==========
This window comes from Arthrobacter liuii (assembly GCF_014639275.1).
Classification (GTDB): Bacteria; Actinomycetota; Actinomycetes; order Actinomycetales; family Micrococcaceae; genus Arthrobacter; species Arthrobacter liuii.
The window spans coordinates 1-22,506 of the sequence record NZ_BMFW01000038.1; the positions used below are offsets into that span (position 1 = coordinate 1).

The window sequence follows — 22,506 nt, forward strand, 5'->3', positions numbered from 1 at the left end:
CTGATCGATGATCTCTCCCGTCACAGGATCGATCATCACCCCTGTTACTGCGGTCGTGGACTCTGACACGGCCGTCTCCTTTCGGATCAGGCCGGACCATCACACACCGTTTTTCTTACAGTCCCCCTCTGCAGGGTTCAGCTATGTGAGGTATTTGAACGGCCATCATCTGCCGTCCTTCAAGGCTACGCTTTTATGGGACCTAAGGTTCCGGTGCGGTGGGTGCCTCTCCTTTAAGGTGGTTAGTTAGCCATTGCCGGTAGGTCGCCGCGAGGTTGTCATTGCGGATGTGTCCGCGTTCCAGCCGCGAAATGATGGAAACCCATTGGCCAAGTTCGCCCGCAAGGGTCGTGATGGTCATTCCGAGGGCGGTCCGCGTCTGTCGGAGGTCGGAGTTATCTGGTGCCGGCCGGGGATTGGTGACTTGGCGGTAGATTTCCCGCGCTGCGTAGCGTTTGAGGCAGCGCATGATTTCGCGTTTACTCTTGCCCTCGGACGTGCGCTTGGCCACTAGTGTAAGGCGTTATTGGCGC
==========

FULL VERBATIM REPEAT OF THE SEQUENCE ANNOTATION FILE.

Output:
This window comes from Arthrobacter liuii (assembly GCF_014639275.1).
Classification (GTDB): Bacteria; Actinomycetota; Actinomycetes; order Actinomycetales; family Micrococcaceae; genus Arthrobacter; species Arthrobacter liuii.
The window spans coordinates 1-22,506 of the sequence record NZ_BMFW01000038.1; the positions used below are offsets into that span (position 1 = coordinate 1).

The window sequence follows — 22,506 nt, forward strand, 5'->3', positions numbered from 1 at the left end:
CTGATCGATGATCTCTCCCGTCACAGGATCGATCATCACCCCTGTTACTGCGGTCGTGGACTCTGACACGGCCGTCTCCTTTCGGATCAGGCCGGACCATCACACACCGTTTTTCTTACAGTCCCCCTCTGCAGGGTTCAGCTATGTGAGGTATTTGAACGGCCATCATCTGCCGTCCTTCAAGGCTACGCTTTTATGGGACCTAAGGTTCCGGTGCGGTGGGTGCCTCTCCTTTAAGGTGGTTAGTTAGCCATTGCCGGTAGGTCGCCGCGAGGTTGTCATTGCGGATGTGTCCGCGTTCCAGCCGCGAAATGATGGAAACCCATTGGCCAAGTTCGCCCGCAAGGGTCGTGATGGTCATTCCGAGGGCGGTCCGCGTCTGTCGGAGGTCGGAGTTATCTGGTGCCGGCCGGGGATTGGTGACTTGGCGGTAGATTTCCCGCGCTGCGTAGCGTTTGAGGCAGCGCATGATTTCGCGTTTACTCTTGCCCTCGGACGTGCGCTTGGCCACTAGTGTAAGGCGTTATTGGCGC